Immunomodulatory nucleic acids act by agonizing or antagonizing endosomal toll-like receptors (TLR3, TLR7/8, and TLR9), proteins involved in innate immune signaling. Immunomodulatory spherical nucleic acids (SNAs) that stimulate (immunostimulatory, IS-SNA) or regulate (immunoregulatory, IR-SNA) immunity by engaging TLRs have been designed, synthesized, and characterized. IR-SNAs exhibit up to eightfold increases in potency and 30% greater reduction in fibrosis score in mice with nonalcoholic steatohepatitis (NASH). Given the clinical potential of SNAs due to their potency, defined chemical nature, and good tolerability, SNAs are attractive new modalities for developing immunotherapies.
IMMUNO-ONCOLOGY AND OLIGONUCLEOTIDE INTELLECTUAL PROPERTY
4:30 Cancer Immunotherapy: Charting a Course in the Rough Seas of Intellectual Property
Konstantin M. Linnik, Ph.D., Partner, Intellectual Property, Nutter, McClennen & Fish, LLP; former Lead Patent Counsel for Oligonucleotide Therapeutics at Pfizer, Inc.
Both immuno-oncology and oligonucleotide IP spaces are crowded – the number of drugs in R&D far exceeds the number of targets. Navigating the IP around major targets is critical but, more importantly, every drug developer faces challenges in protecting its own intellectual property. What are the patenting strategies that allow entry into this crowded IP space, while preserving the broadest scope of protection and commercialization opportunities?
5:00 Welcome Reception in the Exhibit Hall with Poster Viewing
6:00 End of Day
Tuesday, April 5th
7:30am Roundtable Discussions with Continental Breakfast
8:25 Chairperson’s Remarks
Andrew Vaillant, Ph.D., CSO, Replicor Inc.
8:30 Nucleic Acid Polymers: Antiviral Mechanisms and Application in the Treatment of Chronic HBV and HBV / HDV Infection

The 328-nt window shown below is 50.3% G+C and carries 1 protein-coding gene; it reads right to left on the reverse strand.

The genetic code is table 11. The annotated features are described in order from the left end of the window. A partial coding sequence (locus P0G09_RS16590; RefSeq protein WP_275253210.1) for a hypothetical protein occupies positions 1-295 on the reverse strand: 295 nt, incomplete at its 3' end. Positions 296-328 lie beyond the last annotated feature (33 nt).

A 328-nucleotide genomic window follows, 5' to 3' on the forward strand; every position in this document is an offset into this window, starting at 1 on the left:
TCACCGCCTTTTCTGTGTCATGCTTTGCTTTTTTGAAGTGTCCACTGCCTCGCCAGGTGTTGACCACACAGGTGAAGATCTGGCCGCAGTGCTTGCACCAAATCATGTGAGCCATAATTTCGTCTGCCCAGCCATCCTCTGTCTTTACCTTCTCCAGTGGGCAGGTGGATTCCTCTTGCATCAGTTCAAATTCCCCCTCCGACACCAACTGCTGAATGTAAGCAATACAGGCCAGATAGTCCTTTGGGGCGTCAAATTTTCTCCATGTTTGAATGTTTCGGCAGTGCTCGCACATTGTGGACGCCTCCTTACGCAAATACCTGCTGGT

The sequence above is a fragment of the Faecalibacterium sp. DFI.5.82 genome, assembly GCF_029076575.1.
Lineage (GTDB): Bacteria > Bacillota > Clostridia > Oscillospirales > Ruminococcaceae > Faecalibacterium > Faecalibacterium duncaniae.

Nucleic acid polymers (NAPs) are a newly emerging antiviral technology for the treatment of chronic HBV infection and HBV / HDV co-infection. NAPs have the unique ability to clear HBsAg from the blood of human patients, a critical step in achieving a functional cure in HBV and HBV / HDV infection. Replicor will present its current mechanistic data underlying the basis for this unique antiviral effect of NAPs as well as updated clinical data showing Replicor’s progress in using NAP-based combination therapy in patients with chronic HBV infection and HBV / HDV co-infection towards achieving functional cure for these infections.
9:00 CMX157, a Novel, Liver-Targeted, Tenofovir Prodrug, for the Treatment of Chronic HBV Infection
John Sullivan-Bólyai, M.D., CMO, ContraVir Pharmaceuticals, Inc.
CMX157 is a novel, liver-targeted, lipid conjugate prodrug of tenofovir (TFV) designed to utilize natural lipid uptake pathways to achieve high hepatocellular levels of the active antiviral. Greater than 60 fold potency vs. TFV, high plasma stability and high first-pass liver extraction are expected to result in low clinical doses, anchoring single pill antiviral combinations, decreasing circulating TFV and off-target TFV toxicities, particularly to bone and kidneys, compared to the currently licensed TFV prodrug.
9:30 Lipid-Crystal Nano-Particles: Formulation and Delivery of Oligonucleotides
Raphael Mannino, Ph.D., CTO, Matinas BioPharma, Inc.
Cochleates are lipid crystals formed upon the interaction of charged lipids and cations. Drugs and oligonucleotides can be formulated so that they become sequestered within the layers of this stable structure. Once cochleates are inside a cell and exposed to low calcium ion concentrations they open and release their contents.
9:45 Coffee Break in the Exhibit Hall with Poster Viewing
ADVANCES IN RNA THERAPEUTICS AND DELIVERY
10:25 Chairperson’s Remarks
Balkrishen (Bal) Bhat, Ph.D., Vice President, Chemistry, RaNA Therapeutics
10:30 Novel Strategies for Endogenous mRNA Upregulation